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MB GPW G503 WWII Military Jeep Driver seat modification WW2 Restoration

This Article describes how modify your WWII Jeep Driver seat to allow more room. Applies to 1942,42,1943,43,1944,44,1945 Jeeps models

This article applies to both Willys MB and Ford GPW WWII Military Jeeps 

1. Enjoying your jeep driving is great, but comfort for a big guy 6 feet or tallker, and over 240lbs, can be a little cramped. Here are some steps to make a chair modification that will give you more leg and breathing room without modifying your wheel wells. Its a chair modification.

2. The Driver Seat modification is pretty basic that anyone to do, and do in different ways. The basic idea, is to remove the round tube on the back support which takes up to 2-3in forcing your back forward. We want to utilize this room, but removing the round tube, bending the chair to incline more, and replace it with a flat bar for support. That simple.

3. First, use a REPO chair or pick up an original chair that is damaged. In my case, I found an inexpensive original chair that was already damaged. My original F marked chair I now have in storage.

4. The first part of the modification is to remove the tube from behind the seat. Your going to shave off a little more on the driver side than the passenger side when the flat bar gets measured up. Start with this and you can adjust little later. After you do this, place the chair back into your jeep and you can see how much room you have to bend.

5. I placed the chair in the position after each stage just to be thinking of what the accomplished goal will be. Here you see how much room I have to bend the chair back, and where the flat bar will come across the wheel well. I have a good 3-4inches I can bend the chair back.

6. As you can see in this picture, I have a cheap butane flame. It DID NOT get hot enough, and I don't have oxy/acc tanks, so I decided to cut the chair and weld it back with my mig welder.

7. I cut the chair at the angle of bend that would go right up the wheel well. After this cut, I placed the seat back in the jeep to take a look at the angle of the seat. It looked good, so now I will shave off a little of the top of the chair to continue the angle and tack the chair back together and verify.

8. I took a grinder and shaved off the back half of the chair, to give it the incline i wanted. I only took off a hair to continue the angle of the bottom piece.

9. After tacking the two pieces back together, I set the chair back in the jeep to verify the angle. Notice how it has given be me a good 3-4in now because of the incline. I am content with the angle, so I will firm up the welding, and grind it up to look good.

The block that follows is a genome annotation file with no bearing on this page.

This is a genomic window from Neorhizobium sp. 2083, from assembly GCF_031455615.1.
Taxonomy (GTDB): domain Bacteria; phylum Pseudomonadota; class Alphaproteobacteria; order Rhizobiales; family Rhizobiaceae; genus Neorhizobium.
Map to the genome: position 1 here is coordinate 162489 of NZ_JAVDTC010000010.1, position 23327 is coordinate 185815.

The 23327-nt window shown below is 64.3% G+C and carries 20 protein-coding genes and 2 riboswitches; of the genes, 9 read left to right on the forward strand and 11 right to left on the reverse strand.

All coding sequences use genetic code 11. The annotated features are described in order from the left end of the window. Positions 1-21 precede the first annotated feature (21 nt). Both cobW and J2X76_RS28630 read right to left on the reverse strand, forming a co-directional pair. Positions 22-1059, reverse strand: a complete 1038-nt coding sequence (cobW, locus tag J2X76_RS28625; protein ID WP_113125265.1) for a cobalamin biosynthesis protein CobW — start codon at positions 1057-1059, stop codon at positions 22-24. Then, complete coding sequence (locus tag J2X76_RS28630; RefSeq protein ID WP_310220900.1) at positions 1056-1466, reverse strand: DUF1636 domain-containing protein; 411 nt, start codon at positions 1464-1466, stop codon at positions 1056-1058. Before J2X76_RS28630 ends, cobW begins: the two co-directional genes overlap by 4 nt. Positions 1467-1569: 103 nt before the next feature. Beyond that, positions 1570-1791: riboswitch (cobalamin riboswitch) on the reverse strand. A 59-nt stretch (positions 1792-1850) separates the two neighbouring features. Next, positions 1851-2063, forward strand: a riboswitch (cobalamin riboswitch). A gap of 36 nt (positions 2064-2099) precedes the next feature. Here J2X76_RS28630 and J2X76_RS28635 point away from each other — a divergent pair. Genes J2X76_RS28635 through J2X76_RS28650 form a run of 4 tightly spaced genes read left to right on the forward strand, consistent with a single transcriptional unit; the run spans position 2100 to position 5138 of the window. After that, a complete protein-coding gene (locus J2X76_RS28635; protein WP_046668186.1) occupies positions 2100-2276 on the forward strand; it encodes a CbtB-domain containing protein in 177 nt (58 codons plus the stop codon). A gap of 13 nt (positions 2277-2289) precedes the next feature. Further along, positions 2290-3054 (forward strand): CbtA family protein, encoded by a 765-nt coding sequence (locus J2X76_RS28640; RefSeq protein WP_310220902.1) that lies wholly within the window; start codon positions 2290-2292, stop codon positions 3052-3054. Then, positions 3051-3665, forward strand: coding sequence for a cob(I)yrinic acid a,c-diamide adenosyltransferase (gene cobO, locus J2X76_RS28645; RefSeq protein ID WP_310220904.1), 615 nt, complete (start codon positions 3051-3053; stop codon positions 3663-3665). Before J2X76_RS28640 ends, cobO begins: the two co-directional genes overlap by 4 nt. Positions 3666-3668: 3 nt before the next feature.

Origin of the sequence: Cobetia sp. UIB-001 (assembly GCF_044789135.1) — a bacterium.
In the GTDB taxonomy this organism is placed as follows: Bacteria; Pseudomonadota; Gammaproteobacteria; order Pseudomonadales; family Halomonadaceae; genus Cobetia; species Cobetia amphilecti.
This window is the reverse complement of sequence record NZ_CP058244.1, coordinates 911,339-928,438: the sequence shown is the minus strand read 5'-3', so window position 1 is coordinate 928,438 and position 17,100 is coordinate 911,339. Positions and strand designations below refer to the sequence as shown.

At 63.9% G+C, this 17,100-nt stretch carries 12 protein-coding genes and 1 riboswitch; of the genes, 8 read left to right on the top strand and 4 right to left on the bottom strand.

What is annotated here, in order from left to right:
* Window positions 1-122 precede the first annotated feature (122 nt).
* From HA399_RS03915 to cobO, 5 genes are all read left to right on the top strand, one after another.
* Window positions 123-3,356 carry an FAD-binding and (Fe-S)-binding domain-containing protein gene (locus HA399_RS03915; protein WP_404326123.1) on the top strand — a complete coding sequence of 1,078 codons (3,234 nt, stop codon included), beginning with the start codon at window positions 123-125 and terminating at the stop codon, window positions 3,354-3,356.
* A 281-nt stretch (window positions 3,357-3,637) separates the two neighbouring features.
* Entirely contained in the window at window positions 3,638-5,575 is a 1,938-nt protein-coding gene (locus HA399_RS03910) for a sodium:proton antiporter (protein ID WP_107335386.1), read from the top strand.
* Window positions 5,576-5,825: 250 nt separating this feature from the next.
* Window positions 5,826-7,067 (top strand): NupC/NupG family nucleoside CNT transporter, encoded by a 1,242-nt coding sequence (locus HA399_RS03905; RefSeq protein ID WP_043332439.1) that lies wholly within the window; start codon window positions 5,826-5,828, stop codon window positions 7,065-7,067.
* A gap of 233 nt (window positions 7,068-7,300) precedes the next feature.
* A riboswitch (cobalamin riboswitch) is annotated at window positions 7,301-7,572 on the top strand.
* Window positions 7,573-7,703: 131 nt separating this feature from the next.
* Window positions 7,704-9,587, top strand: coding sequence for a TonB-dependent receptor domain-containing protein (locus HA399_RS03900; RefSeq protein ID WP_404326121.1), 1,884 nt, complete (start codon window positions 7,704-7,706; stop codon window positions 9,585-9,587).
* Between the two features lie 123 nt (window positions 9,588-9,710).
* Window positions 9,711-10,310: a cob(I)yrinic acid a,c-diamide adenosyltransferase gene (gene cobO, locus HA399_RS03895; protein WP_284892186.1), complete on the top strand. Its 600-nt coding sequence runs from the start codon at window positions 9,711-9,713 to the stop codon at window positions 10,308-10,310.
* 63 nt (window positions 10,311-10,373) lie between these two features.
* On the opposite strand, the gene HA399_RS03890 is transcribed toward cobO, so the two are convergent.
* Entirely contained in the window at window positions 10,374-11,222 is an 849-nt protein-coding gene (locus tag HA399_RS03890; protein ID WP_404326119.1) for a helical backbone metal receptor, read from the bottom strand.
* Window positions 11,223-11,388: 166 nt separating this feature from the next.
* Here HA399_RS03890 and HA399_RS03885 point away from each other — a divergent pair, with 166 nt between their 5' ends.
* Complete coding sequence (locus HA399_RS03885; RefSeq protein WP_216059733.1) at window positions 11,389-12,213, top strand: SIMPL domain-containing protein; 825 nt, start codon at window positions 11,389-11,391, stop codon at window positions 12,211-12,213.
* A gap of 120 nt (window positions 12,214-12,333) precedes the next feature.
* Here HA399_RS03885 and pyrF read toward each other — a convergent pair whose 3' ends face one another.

10. Here is another look at the angle. I don't have the flat bar sitting on the wheel well yet, but you get an idea on the angle is much better. This will give me more leg room, and I won't be sitting on my nuts!

11. Now, take a piece of flat bar and start on the driver side of the seat and tack it in staight across the seat.

12. Before tacking in the passenger side, I wanted to look at the position to make sure it would land on the wheel well properly. I was looking to make sure the seat would be above the gas tank, and that it would sit on the wheel well for support. It does... so I can continue

13. Another angle to look at... note, the flat bar will need to bow out a bit to sit on the wheel well nicely... we will resolve that when we tack in the passenger side of the flat bar.

14. Now, we want a little "bow" in the bar to sit on the wheel well, so cut the flat bar a little long. Here you see I pried the flat bar out so it would fit on the passenger side and give it about 1/8in bow, and is tight.

15. Her you see it sits on the wheel well nicely. If you look closely, you can see where the hole in the wheel well will have a bolt that will connect to the back of the flat bar and keep the flat bar on the support of the wheel well. Looking good.

16. Here you can see the flat bar bowing out. This will work great sitting on the wheel well. So time to tack the flat bar in and check the fitting in the jeep.

17. Here is a look at what the chair looks like from the back. Doesn't stand out. The jeep police will eventually catch it, but well worth the comfort of the drive.

18. Another angle of the chair, you see that extra room is very nice. Unless you look for this modification, 99% of people will not even notice it when looking at your jeep.

19. Here I finished welding the flat bar in. I also tacked in, for support a little section in the center to the back of the seat for additional strength.

20. The final fit looks good. Now I need to fill some holes in the seat, drill the hole from the wheel well, and fit a nut behind the flat bar (original tube had a caged nut)... primer, paint and cover.

21. Chair looks good in its position, so I need to primer and paint it to strap it in.

22. Now that the chair is painted, I bolted in the front two bolts to the chair so I can mark and drill the hole in the back brace that connects to the wheel well.

23. I marked the location that I needed to drill from the hole in the wheel well. I pulled the chair back out and drilled the hole as needed. Next, I put tank cover plate on (back of the driver seat, and then installed the chair, I tighted everything up and it looks good.

24. That is it and you are done ready to enjoy a little extra room. The great thing about this modification is you really can't see it unless you specifically look for it.

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